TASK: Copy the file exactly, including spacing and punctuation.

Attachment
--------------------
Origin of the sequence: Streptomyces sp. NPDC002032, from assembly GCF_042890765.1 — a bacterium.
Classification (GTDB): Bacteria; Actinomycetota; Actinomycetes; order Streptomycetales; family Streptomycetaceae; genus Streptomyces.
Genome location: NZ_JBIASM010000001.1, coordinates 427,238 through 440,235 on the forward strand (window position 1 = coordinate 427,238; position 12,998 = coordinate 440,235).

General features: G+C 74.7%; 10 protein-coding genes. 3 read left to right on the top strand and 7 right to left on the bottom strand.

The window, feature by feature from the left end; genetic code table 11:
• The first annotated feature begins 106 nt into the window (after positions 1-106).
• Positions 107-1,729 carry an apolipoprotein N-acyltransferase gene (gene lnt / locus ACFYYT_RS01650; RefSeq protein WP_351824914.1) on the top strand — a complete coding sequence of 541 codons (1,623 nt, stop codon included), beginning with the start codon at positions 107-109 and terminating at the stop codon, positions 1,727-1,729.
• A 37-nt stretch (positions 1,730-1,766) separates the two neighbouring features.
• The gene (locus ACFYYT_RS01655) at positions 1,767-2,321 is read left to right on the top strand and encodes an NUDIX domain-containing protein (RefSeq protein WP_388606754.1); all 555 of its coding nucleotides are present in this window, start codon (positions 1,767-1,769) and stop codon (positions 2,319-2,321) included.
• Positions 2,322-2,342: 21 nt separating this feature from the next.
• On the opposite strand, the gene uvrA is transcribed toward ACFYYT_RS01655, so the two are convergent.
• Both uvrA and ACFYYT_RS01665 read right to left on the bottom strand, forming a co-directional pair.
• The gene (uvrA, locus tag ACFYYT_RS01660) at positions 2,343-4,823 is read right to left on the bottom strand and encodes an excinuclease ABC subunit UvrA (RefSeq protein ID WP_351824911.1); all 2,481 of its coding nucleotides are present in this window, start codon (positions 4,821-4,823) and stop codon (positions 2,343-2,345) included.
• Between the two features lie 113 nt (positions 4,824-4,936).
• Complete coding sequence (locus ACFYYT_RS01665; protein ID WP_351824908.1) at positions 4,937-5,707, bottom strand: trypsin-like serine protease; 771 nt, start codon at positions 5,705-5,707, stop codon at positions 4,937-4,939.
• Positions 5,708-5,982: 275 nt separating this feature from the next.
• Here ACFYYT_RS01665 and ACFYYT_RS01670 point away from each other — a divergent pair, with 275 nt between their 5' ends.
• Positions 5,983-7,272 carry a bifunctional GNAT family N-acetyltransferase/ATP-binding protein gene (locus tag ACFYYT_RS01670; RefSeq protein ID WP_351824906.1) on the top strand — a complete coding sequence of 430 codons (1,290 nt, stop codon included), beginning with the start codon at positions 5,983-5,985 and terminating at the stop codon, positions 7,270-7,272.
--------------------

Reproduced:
Origin of the sequence: Streptomyces sp. NPDC002032, from assembly GCF_042890765.1 — a bacterium.
Classification (GTDB): Bacteria; Actinomycetota; Actinomycetes; order Streptomycetales; family Streptomycetaceae; genus Streptomyces.
Genome location: NZ_JBIASM010000001.1, coordinates 427,238 through 440,235 on the forward strand (window position 1 = coordinate 427,238; position 12,998 = coordinate 440,235).

General features: G+C 74.7%; 10 protein-coding genes. 3 read left to right on the top strand and 7 right to left on the bottom strand.

The window, feature by feature from the left end; genetic code table 11:
• The first annotated feature begins 106 nt into the window (after positions 1-106).
• Positions 107-1,729 carry an apolipoprotein N-acyltransferase gene (gene lnt / locus ACFYYT_RS01650; RefSeq protein WP_351824914.1) on the top strand — a complete coding sequence of 541 codons (1,623 nt, stop codon included), beginning with the start codon at positions 107-109 and terminating at the stop codon, positions 1,727-1,729.
• A 37-nt stretch (positions 1,730-1,766) separates the two neighbouring features.
• The gene (locus ACFYYT_RS01655) at positions 1,767-2,321 is read left to right on the top strand and encodes an NUDIX domain-containing protein (RefSeq protein WP_388606754.1); all 555 of its coding nucleotides are present in this window, start codon (positions 1,767-1,769) and stop codon (positions 2,319-2,321) included.
• Positions 2,322-2,342: 21 nt separating this feature from the next.
• On the opposite strand, the gene uvrA is transcribed toward ACFYYT_RS01655, so the two are convergent.
• Both uvrA and ACFYYT_RS01665 read right to left on the bottom strand, forming a co-directional pair.
• The gene (uvrA, locus tag ACFYYT_RS01660) at positions 2,343-4,823 is read right to left on the bottom strand and encodes an excinuclease ABC subunit UvrA (RefSeq protein ID WP_351824911.1); all 2,481 of its coding nucleotides are present in this window, start codon (positions 4,821-4,823) and stop codon (positions 2,343-2,345) included.
• Between the two features lie 113 nt (positions 4,824-4,936).
• Complete coding sequence (locus ACFYYT_RS01665; protein ID WP_351824908.1) at positions 4,937-5,707, bottom strand: trypsin-like serine protease; 771 nt, start codon at positions 5,705-5,707, stop codon at positions 4,937-4,939.
• Positions 5,708-5,982: 275 nt separating this feature from the next.
• Here ACFYYT_RS01665 and ACFYYT_RS01670 point away from each other — a divergent pair, with 275 nt between their 5' ends.
• Positions 5,983-7,272 carry a bifunctional GNAT family N-acetyltransferase/ATP-binding protein gene (locus tag ACFYYT_RS01670; RefSeq protein ID WP_351824906.1) on the top strand — a complete coding sequence of 430 codons (1,290 nt, stop codon included), beginning with the start codon at positions 5,983-5,985 and terminating at the stop codon, positions 7,270-7,272.